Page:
What I mean by this is that I chose to stay quiet and not say anything back to them which made them mad and think of more crazy things to do.
And yes, if parents say they are doing it for your best interest, have they first asked us what we want?
January 4, 2009
Dear Ms. Eleanor Chin:
Thank you for the January 4, 2009 article in Positive Psychology News Daily, reproduced below.
As a parent, it seems crucial to empower and guide the child without expectation.
Exposure to the extrinsic possibilities will enable them to make informed decisions that are intrinsically motivating.
Remaining available to process the experience with the child is another key ingredient.
Have a wonderful holiday season.
Eleanor, thank you for a wonderful contribution to the literature on parenting! I love your focus on intrinsic motivation — and I can personally relate (as I’m sure most parents can) to your story about soccer and archery.
You are so right: teens have a wonderful sense of what’s right for them. Thanks for your thoughtful insights!
Happy New Year,
Yeay,Eleanor — archery!! Allowing your kids to follow their interests can create new interests for you. Allowing my older son to follow his interest in shooting a bow and arrow led to coaching training for me by the current NAA president and five-time world team coach, a week at the Olympic Training Center in Colorado Springs on the NAA’s tab, and the chance to take a group of kids from the Boys & Girls Club here in Nashville to both state and national tournaments — a goal I achieved and cherished! And I still shoot for recreation — my boys gave me a dozen arrows for Christmas! So, paying attention to your children’s intrinsic interests may be good for you as well as for them!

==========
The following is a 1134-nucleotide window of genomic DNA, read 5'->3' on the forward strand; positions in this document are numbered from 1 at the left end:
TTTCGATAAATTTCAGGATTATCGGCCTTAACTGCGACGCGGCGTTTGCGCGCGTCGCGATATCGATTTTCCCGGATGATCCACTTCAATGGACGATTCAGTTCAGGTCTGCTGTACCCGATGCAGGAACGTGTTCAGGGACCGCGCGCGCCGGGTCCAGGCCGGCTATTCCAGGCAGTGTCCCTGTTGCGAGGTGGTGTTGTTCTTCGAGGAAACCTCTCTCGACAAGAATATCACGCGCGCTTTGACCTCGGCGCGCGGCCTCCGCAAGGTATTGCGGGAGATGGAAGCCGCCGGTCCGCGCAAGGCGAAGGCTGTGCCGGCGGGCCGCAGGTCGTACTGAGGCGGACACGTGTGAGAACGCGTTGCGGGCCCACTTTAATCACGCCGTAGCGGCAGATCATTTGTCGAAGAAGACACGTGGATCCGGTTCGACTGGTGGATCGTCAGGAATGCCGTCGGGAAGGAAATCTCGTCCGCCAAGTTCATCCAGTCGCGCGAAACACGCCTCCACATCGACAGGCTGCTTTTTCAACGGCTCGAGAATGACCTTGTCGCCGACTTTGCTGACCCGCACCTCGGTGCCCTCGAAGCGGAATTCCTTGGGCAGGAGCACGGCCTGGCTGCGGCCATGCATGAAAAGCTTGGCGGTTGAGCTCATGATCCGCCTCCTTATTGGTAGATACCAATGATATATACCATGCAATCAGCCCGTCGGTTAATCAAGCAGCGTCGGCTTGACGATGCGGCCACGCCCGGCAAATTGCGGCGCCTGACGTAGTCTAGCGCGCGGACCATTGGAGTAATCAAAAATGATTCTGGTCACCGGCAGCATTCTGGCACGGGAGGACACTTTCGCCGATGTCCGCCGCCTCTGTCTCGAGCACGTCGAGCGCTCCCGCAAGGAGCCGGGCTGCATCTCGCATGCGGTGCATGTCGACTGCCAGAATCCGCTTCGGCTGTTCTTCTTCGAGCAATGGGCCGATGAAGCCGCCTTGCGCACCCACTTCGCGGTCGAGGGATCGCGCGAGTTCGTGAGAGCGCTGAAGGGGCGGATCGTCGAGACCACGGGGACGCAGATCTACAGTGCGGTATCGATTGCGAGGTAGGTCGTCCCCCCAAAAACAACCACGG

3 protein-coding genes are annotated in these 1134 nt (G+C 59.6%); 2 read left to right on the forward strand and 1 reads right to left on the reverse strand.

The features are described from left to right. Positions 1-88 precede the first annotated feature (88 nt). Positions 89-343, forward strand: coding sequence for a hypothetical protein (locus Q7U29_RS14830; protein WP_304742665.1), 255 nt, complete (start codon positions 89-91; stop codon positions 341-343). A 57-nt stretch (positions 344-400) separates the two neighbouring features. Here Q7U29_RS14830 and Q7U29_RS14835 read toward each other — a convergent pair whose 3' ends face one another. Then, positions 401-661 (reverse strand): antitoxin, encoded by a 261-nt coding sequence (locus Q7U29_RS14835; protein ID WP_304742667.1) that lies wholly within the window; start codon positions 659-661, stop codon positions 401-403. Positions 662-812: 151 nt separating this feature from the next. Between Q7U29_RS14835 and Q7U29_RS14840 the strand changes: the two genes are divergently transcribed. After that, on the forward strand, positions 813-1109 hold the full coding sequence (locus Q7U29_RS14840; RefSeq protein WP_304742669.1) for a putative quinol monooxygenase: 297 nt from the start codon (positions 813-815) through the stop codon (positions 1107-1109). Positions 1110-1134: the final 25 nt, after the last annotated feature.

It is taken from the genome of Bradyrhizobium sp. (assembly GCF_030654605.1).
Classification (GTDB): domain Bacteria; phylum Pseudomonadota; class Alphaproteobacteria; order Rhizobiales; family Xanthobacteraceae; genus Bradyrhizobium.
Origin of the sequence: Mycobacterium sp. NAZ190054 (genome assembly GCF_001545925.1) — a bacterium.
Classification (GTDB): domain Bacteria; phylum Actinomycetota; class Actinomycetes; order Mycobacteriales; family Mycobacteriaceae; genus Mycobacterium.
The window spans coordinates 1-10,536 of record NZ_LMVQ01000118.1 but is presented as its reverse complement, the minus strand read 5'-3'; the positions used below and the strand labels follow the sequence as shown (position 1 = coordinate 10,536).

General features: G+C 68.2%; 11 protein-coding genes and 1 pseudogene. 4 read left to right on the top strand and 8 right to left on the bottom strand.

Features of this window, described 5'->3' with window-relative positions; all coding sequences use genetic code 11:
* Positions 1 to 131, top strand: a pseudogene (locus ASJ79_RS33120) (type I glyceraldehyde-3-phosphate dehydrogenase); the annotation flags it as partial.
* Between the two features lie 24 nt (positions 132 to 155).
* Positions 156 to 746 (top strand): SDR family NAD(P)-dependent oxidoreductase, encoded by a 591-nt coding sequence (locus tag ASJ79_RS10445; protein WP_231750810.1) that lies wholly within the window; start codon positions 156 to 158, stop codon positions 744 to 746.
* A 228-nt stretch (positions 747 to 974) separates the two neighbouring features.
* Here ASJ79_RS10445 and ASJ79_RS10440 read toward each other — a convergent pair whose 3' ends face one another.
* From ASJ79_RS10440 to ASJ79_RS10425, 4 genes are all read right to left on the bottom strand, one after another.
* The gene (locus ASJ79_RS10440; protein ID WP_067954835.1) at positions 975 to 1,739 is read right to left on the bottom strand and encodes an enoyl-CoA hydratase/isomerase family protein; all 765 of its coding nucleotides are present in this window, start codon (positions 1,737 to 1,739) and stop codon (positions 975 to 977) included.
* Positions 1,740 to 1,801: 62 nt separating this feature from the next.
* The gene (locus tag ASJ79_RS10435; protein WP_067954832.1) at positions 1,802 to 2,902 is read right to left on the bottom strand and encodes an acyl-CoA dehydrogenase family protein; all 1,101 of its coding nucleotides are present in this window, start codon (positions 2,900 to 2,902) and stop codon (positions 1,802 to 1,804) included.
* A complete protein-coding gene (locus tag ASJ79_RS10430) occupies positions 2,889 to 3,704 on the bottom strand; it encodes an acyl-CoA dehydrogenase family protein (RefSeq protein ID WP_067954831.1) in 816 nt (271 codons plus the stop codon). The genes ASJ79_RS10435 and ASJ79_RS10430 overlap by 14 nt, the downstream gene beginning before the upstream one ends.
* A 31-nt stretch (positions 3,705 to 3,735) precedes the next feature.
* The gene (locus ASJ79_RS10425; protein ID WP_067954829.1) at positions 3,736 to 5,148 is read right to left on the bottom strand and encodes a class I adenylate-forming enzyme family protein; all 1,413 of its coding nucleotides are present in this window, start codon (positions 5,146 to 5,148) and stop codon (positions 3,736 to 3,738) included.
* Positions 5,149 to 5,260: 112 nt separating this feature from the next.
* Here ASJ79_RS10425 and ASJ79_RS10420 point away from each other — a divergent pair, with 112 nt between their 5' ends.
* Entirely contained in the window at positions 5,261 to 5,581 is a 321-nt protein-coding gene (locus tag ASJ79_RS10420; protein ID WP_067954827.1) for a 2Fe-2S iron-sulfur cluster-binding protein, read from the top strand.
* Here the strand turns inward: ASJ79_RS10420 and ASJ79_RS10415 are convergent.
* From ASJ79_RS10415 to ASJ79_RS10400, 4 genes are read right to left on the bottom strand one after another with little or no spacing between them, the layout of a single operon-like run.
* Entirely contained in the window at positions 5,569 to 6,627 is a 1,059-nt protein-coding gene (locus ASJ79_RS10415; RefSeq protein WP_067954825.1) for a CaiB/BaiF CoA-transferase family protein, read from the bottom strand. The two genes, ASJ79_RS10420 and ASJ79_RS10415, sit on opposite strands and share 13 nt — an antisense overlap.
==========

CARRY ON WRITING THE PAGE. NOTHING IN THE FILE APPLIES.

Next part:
Thanks, Tom for sharing a fresh perspective from the other side of the parent/child relationship. Your points highlight the importance of two-way communication–not just between the parent and child, but between our inner and outer selves. In your example, it’s interesting how good intentions can hold us back when we act on our assumptions without checking them out. What’s the two-way conversation that you want to have with your parents as a result of your insights about intrinsic motivation? Your ability to self-reflect and be honest are strong qualities to bring to any conversation!
Barry, your point about “remaining available to process the experience” is an important one. I alluded to it in my fourth tip about helping your child to notice for him/herself, but you said it more clearly. What qualities do you think parents need to stay engaged in this way? Thanks for your thoughtful comments!